One of the greatest “features” of our time is mobility. Yes, in the business world, it means having connectivity to resources, colleagues and customers regardless of where you are. Even during airline or train travel, with Wi-Fi now available on most flights and Amtrak trains, we’re able to keep up with our business activities without skipping a beat (almost).
But, as I get ready to head to this year’s CES, I thought back to the multitudes of cases and stands on display last year and can only imagine the rainbows of colors and patterns that will be on display this year. After all, with Samsung, Apple and others constantly flooding the market with new devices, the floodgates are open – and consumers have proven their willingness to buy new peripherals for each new device.
Truthfully, the need to constantly update peripherals is perhaps the one element of our gadget-crazed world that has bothered me. There aren’t very many truly useful universal peripherals – most are designed for a particular device or brand. It’s one reason I prefer basically any mobile device with a Micro USB port over Apple. Even many newer tablets are incorporating microUSB ports in lieu of their previous proprietary 30-pin or other ports, making it easier to charge or sync devices. Certainly, Bluetooth technology is another universal technology that has made audio communication much more convenient (although, it, too, created a whole new category of add-ons at CES, with more wireless speakers than one could count on display).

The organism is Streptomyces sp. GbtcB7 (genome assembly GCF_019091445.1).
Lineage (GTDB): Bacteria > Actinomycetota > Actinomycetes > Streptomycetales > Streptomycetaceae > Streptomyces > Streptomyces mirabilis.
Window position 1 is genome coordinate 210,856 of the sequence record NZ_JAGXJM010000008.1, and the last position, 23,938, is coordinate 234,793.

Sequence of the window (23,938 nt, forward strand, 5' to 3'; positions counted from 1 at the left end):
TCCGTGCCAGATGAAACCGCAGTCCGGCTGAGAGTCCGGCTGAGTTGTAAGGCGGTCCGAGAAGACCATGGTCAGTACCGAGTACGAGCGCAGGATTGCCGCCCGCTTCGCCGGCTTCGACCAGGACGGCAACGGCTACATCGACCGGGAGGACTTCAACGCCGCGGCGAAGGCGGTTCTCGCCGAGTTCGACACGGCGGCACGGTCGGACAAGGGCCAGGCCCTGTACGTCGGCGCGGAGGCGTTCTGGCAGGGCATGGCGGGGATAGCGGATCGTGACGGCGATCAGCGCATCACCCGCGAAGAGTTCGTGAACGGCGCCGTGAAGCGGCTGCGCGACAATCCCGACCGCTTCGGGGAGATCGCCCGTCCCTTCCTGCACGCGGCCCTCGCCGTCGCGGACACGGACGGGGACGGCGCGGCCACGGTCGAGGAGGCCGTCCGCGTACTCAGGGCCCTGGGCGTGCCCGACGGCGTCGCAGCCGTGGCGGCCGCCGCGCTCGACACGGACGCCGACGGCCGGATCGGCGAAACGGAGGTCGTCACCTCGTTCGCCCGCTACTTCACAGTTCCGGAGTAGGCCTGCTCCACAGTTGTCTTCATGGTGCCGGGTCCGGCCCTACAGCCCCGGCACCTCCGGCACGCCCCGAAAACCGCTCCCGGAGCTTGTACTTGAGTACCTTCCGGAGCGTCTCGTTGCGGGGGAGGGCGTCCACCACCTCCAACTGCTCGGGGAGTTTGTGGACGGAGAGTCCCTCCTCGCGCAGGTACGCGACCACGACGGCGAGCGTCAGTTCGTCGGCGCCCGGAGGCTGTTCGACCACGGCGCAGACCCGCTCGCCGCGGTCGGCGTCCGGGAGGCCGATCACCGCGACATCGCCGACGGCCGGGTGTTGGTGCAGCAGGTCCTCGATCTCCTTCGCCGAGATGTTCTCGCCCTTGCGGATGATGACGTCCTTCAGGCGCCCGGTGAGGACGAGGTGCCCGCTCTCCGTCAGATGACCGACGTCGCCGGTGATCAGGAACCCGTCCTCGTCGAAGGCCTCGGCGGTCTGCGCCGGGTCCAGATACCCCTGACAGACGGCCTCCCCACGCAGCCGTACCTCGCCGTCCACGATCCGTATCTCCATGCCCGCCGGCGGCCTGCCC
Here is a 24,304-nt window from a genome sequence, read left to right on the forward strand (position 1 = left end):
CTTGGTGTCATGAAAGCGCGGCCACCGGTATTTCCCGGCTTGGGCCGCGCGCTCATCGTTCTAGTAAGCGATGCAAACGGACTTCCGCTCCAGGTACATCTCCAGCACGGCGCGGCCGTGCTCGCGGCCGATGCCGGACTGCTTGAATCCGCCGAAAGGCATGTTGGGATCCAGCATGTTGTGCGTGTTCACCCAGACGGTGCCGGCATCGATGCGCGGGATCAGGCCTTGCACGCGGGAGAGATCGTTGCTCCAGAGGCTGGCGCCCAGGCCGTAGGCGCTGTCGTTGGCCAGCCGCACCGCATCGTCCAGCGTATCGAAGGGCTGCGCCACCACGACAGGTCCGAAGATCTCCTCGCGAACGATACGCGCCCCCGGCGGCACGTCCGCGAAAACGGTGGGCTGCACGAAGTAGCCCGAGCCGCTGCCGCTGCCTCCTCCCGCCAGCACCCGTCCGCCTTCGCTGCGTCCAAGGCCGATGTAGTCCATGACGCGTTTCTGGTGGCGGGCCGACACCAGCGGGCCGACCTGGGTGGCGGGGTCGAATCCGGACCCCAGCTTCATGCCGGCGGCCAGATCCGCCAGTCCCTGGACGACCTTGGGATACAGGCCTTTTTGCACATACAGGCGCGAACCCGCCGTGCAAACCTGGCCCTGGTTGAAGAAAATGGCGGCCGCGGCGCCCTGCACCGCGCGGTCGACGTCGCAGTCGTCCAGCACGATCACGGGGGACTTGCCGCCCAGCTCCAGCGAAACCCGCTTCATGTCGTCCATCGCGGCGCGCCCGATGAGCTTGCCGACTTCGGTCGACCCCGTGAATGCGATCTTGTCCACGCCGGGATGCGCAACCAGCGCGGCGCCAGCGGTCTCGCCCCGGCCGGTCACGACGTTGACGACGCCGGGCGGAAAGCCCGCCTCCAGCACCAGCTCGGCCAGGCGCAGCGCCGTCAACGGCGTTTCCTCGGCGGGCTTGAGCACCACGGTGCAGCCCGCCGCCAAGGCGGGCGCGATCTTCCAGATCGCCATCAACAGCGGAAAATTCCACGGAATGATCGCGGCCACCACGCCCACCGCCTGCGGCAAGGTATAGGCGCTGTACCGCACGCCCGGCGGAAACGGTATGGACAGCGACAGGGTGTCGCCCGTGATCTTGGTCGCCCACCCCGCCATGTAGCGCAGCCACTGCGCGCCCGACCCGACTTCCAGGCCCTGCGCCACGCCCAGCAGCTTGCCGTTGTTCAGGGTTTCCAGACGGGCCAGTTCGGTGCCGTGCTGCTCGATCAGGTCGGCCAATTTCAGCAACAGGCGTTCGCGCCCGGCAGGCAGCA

I have found one truly universal peripheral that I might not label as technology itself, but it certainly makes the use of many items much more convenient. With email and other work taking place on a laptop or tablet, I’ve found being restricted to a small seat at 35,000 feet presents an equally good opportunity to catch up on a few TV shows of movies I’ve missed (it’s amazing how many reasonably sized devices can fit onto a tray table – especially if you’re fortunate enough to have an empty seat next to you).
That said, it’s difficult to work while holding another device, and the “built-in” stands on most tablet cases (save the Microsoft Surface) are hardly suitable for any motion, as you’ll spend more time picking them up than watching.
But, what works ideally, regardless of what your tablet (or phone or phablet) or choice is, is a neat little stand called iProp. At first glance, it’s nothing overly fancy, a small bean bag with a plastic stand that attaches with common snaps. But, what I found is that through turbulence, and even during landing on my lap, the iProp held my tablet in position so I could watch without interruption or continue working on other tasks as needed.
The iProp does take up a little more space in your carry-on bag, but with a convenient handle, it’s just as easy to carry along on its own.
In addition, the same features that make it useful during transit prove equally beneficial in hotel rooms or even at home – no more propping your tablet against a stack of books, alarm clock, or laptop bag to watch. In fact, I’ve also used it to hold a tablet with a navigation app running while driving – it worked like a charm.
The zippered compartment that holds removable bean bag so the base can be washed also allows for a charging cable to be stored easily. I’m not sure that was an intended use, but it works nicely so you don’t have to dig through your luggage when your battery runs low.
And finally, by snapping off the plastic stand, I’ve found the iProp makes for a comfortable pillow on overnight flights.
All in all, while it’s not technology in the sense that it has no wires, screens, or buttons, the iProp has proven a convenient companion to any device I chose to use.
Edited by Cassandra Tucker